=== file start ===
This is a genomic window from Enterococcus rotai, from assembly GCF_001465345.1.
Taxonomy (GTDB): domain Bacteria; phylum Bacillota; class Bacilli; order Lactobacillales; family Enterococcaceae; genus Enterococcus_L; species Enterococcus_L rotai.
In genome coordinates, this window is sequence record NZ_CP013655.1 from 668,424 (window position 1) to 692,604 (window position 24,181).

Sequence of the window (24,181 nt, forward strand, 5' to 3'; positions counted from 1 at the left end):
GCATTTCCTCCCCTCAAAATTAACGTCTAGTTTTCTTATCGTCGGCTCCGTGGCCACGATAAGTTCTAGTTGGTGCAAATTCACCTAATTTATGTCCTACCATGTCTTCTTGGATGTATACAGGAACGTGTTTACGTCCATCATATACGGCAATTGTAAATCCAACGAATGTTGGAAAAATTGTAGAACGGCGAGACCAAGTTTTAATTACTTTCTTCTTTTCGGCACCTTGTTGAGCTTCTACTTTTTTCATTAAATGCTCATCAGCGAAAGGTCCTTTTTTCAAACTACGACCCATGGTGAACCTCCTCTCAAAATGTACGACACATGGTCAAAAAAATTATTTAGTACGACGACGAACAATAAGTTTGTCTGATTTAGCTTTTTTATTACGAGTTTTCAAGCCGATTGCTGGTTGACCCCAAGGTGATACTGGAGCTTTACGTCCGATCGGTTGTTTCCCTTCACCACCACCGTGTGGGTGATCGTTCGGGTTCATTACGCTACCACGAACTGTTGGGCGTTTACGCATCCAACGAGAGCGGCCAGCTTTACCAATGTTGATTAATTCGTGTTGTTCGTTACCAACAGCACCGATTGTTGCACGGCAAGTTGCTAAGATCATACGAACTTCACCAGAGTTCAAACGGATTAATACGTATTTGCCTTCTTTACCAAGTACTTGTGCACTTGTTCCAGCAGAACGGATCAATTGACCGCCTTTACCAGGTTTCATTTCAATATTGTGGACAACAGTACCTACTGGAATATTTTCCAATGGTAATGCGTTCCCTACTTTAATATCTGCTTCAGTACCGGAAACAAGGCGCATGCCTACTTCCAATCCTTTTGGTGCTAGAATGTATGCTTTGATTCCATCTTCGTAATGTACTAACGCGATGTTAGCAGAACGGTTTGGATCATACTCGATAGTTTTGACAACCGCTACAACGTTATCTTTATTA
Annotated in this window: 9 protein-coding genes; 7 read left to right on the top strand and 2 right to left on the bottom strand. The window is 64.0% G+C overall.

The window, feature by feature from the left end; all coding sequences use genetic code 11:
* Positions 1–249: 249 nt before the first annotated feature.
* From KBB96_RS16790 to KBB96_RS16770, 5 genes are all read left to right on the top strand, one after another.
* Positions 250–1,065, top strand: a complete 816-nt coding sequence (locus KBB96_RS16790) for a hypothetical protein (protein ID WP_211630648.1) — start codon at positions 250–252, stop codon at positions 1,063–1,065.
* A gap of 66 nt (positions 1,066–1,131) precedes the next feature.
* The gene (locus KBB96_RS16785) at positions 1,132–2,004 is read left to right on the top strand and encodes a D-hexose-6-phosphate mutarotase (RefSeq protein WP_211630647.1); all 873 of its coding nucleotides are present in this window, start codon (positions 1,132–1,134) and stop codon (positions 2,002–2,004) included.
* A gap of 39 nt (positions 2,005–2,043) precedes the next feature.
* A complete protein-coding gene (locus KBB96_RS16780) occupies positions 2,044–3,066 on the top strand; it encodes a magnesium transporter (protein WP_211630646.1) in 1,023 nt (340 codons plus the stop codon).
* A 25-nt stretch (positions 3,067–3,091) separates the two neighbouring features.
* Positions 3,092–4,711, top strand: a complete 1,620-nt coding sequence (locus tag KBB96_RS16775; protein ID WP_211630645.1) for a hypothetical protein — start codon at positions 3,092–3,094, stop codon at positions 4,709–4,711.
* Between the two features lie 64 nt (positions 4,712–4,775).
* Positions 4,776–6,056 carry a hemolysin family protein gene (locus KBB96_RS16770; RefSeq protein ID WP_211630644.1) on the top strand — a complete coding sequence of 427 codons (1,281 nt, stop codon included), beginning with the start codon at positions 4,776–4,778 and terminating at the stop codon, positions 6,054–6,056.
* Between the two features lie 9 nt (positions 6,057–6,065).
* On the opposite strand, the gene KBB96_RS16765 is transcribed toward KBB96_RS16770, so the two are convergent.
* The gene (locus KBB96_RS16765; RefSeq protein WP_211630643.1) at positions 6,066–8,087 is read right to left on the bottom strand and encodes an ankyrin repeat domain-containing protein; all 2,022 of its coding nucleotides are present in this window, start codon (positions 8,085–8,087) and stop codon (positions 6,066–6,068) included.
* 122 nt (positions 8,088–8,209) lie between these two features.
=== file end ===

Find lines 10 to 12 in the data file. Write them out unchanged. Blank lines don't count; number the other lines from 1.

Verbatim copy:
* Positions 250–1,065, top strand: a complete 816-nt coding sequence (locus KBB96_RS16790) for a hypothetical protein (protein ID WP_211630648.1) — start codon at positions 250–252, stop codon at positions 1,063–1,065.
* A gap of 66 nt (positions 1,066–1,131) precedes the next feature.
* The gene (locus KBB96_RS16785) at positions 1,132–2,004 is read left to right on the top strand and encodes a D-hexose-6-phosphate mutarotase (RefSeq protein WP_211630647.1); all 873 of its coding nucleotides are present in this window, start codon (positions 1,132–1,134) and stop codon (positions 2,002–2,004) included.